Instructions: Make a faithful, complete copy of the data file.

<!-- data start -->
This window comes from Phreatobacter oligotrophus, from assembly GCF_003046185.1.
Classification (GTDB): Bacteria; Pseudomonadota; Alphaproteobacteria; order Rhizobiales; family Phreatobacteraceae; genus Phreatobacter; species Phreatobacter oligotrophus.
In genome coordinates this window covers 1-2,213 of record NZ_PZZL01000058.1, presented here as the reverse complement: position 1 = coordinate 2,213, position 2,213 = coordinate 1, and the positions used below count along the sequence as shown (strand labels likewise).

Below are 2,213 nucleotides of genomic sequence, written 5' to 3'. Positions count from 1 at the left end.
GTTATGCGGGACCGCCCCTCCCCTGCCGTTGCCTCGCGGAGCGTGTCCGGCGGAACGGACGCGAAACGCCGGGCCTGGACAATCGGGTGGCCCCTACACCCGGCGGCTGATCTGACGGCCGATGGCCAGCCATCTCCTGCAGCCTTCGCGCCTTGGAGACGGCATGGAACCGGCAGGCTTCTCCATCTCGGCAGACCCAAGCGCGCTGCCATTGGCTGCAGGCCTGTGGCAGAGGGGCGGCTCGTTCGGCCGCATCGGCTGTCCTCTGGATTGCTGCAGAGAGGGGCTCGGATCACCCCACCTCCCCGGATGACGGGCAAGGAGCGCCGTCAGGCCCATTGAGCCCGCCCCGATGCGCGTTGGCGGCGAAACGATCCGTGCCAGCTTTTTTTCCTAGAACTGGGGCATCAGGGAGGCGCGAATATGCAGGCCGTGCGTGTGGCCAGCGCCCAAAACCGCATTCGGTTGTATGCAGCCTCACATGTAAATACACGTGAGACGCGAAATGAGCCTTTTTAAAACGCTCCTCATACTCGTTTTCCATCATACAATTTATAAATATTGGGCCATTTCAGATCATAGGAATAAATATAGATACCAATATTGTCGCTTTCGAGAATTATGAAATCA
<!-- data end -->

This window comes from Phreatobacter oligotrophus, from assembly GCF_003046185.1.
Classification (GTDB): Bacteria; Pseudomonadota; Alphaproteobacteria; order Rhizobiales; family Phreatobacteraceae; genus Phreatobacter; species Phreatobacter oligotrophus.
In genome coordinates this window covers 1-2,213 of record NZ_PZZL01000058.1, presented here as the reverse complement: position 1 = coordinate 2,213, position 2,213 = coordinate 1, and the positions used below count along the sequence as shown (strand labels likewise).

Below are 2,213 nucleotides of genomic sequence, written 5' to 3'. Positions count from 1 at the left end.
GTTATGCGGGACCGCCCCTCCCCTGCCGTTGCCTCGCGGAGCGTGTCCGGCGGAACGGACGCGAAACGCCGGGCCTGGACAATCGGGTGGCCCCTACACCCGGCGGCTGATCTGACGGCCGATGGCCAGCCATCTCCTGCAGCCTTCGCGCCTTGGAGACGGCATGGAACCGGCAGGCTTCTCCATCTCGGCAGACCCAAGCGCGCTGCCATTGGCTGCAGGCCTGTGGCAGAGGGGCGGCTCGTTCGGCCGCATCGGCTGTCCTCTGGATTGCTGCAGAGAGGGGCTCGGATCACCCCACCTCCCCGGATGACGGGCAAGGAGCGCCGTCAGGCCCATTGAGCCCGCCCCGATGCGCGTTGGCGGCGAAACGATCCGTGCCAGCTTTTTTTCCTAGAACTGGGGCATCAGGGAGGCGCGAATATGCAGGCCGTGCGTGTGGCCAGCGCCCAAAACCGCATTCGGTTGTATGCAGCCTCACATGTAAATACACGTGAGACGCGAAATGAGCCTTTTTAAAACGCTCCTCATACTCGTTTTCCATCATACAATTTATAAATATTGGGCCATTTCAGATCATAGGAATAAATATAGATACCAATATTGTCGCTTTCGAGAATTATGAAATCA